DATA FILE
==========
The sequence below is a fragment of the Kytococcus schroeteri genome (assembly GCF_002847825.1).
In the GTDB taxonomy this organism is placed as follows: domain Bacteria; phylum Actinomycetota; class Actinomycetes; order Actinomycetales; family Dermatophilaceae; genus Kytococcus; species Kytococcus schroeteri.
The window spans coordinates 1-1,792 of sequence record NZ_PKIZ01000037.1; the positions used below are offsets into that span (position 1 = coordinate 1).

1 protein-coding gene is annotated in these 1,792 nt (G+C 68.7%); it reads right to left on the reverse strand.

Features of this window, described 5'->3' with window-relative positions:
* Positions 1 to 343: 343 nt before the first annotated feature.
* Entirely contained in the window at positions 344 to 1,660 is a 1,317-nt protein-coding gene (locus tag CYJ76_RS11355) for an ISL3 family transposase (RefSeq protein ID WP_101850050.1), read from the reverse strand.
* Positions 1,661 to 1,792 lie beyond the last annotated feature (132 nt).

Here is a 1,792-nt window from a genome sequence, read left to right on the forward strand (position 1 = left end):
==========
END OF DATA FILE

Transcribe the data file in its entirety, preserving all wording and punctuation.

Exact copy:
The sequence below is a fragment of the Kytococcus schroeteri genome (assembly GCF_002847825.1).
In the GTDB taxonomy this organism is placed as follows: domain Bacteria; phylum Actinomycetota; class Actinomycetes; order Actinomycetales; family Dermatophilaceae; genus Kytococcus; species Kytococcus schroeteri.
The window spans coordinates 1-1,792 of sequence record NZ_PKIZ01000037.1; the positions used below are offsets into that span (position 1 = coordinate 1).

1 protein-coding gene is annotated in these 1,792 nt (G+C 68.7%); it reads right to left on the reverse strand.

Features of this window, described 5'->3' with window-relative positions:
* Positions 1 to 343: 343 nt before the first annotated feature.
* Entirely contained in the window at positions 344 to 1,660 is a 1,317-nt protein-coding gene (locus tag CYJ76_RS11355) for an ISL3 family transposase (RefSeq protein ID WP_101850050.1), read from the reverse strand.
* Positions 1,661 to 1,792 lie beyond the last annotated feature (132 nt).

Here is a 1,792-nt window from a genome sequence, read left to right on the forward strand (position 1 = left end):